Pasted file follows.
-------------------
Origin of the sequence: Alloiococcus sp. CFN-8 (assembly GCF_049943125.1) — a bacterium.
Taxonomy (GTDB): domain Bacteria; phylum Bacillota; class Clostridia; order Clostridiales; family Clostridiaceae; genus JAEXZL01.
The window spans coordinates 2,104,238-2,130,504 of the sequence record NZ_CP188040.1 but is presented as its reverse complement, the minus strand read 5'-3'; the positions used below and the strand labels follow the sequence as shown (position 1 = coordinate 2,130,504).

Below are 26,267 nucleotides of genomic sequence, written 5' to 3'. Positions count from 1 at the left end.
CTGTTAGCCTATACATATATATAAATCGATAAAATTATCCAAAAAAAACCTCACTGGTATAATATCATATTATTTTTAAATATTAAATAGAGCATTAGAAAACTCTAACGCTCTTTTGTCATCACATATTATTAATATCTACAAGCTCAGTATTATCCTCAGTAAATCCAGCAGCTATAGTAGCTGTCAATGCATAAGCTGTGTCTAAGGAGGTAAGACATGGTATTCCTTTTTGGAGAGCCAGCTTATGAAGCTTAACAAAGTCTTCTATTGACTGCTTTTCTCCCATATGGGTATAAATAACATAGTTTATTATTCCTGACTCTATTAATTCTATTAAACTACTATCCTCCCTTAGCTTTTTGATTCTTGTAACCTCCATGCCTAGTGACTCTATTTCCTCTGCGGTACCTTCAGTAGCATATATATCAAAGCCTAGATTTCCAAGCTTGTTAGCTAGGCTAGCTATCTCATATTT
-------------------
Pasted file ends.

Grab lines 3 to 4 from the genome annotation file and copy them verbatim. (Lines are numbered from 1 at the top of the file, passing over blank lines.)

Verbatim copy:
The window spans coordinates 2,104,238-2,130,504 of the sequence record NZ_CP188040.1 but is presented as its reverse complement, the minus strand read 5'-3'; the positions used below and the strand labels follow the sequence as shown (position 1 = coordinate 2,130,504).

Below are 26,267 nucleotides of genomic sequence, written 5' to 3'. Positions count from 1 at the left end.